The St. Louis Blues began the 2011-12 season 6-7-0 and fired their coach. Now they have become the first team to clinch a place in the 2012 Stanley Cup Playoffs — they assured themselves of a trip to the postseason by beating Tampa Bay 3-1 on Saturday night.
How did the Blues engineer such a remarkable turnaround? Here are a few reasons:
1. Ken Hitchcock found the right team: The Blues proved to be a perfect fit for the style Hitchcock wants his teams to play. There are a lot of guys willing to work, but also enough skill to make the Blues dangerous at the offensive end. Hitchcock might not win the Jack Adams Award, but only because pundits incorrectly pegged Ottawa as a lottery team. He has transformed the Blues into an elite team.
2. The best goalie tandem in hockey:Brian Elliott had a terrible 2010-11 and was probably one more bad year from being out of the League. Jaroslav Halak was just OK in his first season with the Blues. Both have had huge bounce-back seasons. Elliott was fantastic early — even before Hitchcock arrived and transformed the team — while Halak has been the best goaltender on the planet in 2012. Halak is 18-3-1 in 23 starts with five shutouts since Jan. 1, and he’s allowed a total of 33 goals in that stretch.
3. Dominance at even strength: The Blues have scored 128 goals at even strength (5-on-5 and 4-on-4), which as a stand-alone stat is not that significant — it ranks them 24th in the League. But they have yielded only 89 goals at even strength, which is by far the fewest in the NHL — no other team is within 20. St. Louis has the second-best ratio at 5-on-5 behind only division rival Detroit. The best eight teams at that statistic — Detroit, St. Louis, Boston, N.Y. Rangers, Vancouver, Philadelphia, San Jose and Pittsburgh — are a pretty good indicator of either a) elite teams or b) teams that should be elite, but have had some bad luck and/or injuries.
4. GM Doug Armstrong got the best player in a megadeal: It is fair to say both Chris Stewart and Erik Johnson, the principals in a blockbuster deal between St. Louis and Colorado last season, have had disappointing seasons for their respective teams. But defenseman Kevin Shattenkirk, the “second” guy added in the deal for St. Louis, has been phenomenal for the Blues. He has nine goals, 37 points and leads the St. Louis defense corps in on-ice plus-minus per 60 minutes at even strength, according to the site Behind the Net. Shattenkirk is also third in the NHL in that category behind only the Detroit pairing of Nicklas Lidstrom and Ian White. Shattenkirk has been on the ice for 46 goals for and only 21 against at even strength.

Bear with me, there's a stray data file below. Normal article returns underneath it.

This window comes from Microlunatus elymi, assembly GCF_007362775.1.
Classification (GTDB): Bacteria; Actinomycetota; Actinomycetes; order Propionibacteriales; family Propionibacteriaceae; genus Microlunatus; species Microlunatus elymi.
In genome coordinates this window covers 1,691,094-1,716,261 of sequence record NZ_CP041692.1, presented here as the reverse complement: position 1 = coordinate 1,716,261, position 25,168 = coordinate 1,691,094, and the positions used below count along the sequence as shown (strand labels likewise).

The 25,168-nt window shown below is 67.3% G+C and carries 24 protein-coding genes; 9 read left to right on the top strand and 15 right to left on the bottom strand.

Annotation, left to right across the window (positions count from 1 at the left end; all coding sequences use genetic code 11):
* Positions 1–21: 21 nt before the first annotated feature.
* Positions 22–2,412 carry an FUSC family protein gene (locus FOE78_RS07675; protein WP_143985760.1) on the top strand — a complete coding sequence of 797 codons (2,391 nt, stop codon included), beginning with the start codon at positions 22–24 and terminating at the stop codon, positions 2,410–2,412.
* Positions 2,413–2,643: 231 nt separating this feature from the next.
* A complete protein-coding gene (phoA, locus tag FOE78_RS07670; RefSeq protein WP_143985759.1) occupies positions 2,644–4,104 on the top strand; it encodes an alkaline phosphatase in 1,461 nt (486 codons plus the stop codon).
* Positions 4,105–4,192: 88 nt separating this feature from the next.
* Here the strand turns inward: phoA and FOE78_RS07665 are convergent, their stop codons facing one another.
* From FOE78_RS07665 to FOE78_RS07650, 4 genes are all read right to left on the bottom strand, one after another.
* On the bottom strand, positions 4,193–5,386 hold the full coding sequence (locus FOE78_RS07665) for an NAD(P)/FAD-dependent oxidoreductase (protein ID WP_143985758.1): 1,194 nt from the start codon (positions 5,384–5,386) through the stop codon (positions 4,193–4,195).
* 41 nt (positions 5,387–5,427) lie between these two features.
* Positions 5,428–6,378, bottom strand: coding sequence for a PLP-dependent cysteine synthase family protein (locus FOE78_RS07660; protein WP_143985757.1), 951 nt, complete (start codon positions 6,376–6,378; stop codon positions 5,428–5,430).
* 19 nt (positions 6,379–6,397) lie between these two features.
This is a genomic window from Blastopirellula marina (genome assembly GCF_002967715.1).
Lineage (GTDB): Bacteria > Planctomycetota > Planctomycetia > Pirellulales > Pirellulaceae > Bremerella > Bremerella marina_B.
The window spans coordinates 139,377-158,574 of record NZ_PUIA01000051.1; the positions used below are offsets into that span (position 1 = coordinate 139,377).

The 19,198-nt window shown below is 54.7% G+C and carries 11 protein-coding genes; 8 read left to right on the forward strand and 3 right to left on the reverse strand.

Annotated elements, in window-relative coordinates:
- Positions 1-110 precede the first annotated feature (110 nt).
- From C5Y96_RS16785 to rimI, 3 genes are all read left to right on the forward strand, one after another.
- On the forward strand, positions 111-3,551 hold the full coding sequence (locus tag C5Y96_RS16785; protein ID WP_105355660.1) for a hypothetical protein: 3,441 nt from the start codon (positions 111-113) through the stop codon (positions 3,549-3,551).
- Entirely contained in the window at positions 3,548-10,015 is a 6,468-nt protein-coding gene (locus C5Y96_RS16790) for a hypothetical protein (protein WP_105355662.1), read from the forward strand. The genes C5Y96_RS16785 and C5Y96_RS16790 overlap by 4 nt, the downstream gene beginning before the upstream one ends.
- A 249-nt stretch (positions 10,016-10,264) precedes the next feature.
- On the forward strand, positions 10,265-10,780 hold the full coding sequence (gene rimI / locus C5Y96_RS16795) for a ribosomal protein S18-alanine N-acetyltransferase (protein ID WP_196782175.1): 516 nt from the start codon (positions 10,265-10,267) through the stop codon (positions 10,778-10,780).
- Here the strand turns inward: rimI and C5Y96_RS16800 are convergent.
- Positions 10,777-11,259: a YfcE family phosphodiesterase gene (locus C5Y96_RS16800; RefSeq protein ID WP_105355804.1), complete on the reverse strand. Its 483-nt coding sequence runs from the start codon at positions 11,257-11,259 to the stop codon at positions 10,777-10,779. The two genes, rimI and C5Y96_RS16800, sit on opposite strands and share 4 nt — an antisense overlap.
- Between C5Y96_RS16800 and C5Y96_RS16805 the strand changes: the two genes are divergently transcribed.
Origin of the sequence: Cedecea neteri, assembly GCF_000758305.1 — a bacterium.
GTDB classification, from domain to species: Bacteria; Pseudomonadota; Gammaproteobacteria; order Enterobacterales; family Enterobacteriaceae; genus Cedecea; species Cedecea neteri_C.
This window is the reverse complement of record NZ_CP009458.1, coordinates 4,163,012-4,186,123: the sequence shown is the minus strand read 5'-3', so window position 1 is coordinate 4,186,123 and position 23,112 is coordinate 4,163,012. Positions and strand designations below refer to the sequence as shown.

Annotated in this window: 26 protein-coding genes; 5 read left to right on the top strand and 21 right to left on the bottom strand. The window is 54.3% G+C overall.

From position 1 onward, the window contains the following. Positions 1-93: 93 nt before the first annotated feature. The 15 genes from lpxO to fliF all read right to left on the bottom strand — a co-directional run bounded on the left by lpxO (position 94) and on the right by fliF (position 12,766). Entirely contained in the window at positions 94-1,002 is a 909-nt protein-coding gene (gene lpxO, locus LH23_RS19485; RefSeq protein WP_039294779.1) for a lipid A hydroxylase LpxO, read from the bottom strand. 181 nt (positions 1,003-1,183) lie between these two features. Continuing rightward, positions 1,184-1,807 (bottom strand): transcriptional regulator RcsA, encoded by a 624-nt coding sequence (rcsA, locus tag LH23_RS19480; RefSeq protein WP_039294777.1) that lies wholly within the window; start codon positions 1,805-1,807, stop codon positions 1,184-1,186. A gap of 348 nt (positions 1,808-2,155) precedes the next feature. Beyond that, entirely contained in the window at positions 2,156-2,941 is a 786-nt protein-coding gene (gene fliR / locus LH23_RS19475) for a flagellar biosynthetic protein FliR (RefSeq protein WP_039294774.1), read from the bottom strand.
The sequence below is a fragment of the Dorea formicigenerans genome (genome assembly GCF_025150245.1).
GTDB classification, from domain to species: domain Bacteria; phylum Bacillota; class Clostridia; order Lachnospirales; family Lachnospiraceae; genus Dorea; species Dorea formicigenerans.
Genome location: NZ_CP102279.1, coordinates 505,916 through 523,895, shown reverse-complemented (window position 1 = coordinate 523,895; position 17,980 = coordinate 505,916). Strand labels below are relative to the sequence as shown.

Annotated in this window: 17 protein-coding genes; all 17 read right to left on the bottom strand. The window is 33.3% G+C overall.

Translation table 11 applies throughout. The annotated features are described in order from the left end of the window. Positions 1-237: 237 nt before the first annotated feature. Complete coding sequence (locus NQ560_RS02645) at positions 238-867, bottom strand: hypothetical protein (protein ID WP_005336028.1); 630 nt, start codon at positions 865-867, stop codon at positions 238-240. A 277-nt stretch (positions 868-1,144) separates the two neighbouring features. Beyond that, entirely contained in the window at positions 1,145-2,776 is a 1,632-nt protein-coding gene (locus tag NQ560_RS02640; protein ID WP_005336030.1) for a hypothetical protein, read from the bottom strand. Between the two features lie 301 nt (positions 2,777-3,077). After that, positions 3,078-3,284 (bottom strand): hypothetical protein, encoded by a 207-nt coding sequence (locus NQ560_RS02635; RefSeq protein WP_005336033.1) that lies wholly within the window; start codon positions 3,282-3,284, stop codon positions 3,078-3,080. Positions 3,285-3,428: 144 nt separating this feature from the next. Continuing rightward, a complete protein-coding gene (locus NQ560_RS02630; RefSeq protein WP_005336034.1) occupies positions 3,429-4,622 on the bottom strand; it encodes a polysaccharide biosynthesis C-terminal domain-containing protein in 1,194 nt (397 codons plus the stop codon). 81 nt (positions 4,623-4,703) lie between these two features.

5. Much improved penalty-killing: Earlier in the season, the Blues were surviving on their dominant play at even strength while the special teams lagged far behind. The power play has been a little better, especially since Andy McDonald returned from a concussion, but the big improvement has come on the penalty kill. St. Louis recently erased 51 straight power plays, two short of the NHL record. The Blues are now seventh in the League on the PK at 84.5 percent.
6. Natural progression, with a dash of improved health: The Blues have been building toward being a contender for a while and probably should have made the playoffs last season. Alex Pietrangelo has blossomed into one of the best young defensemen in the League — a group that also includes Shattenkirk. Nearly all of the top forwards, including David Backes, David Perron, T.J. Oshie, Patrik Berglund, Vladimir Sobotka and Stewart are still young — Backes is the greybeard of that group at 27. Perron returned after missing nearly 100 games with a concussion, and Oshie missed 33 games last season as well. The Blues have lost Alex Steen for months because of a concussion, but in general they have been much healthier this season.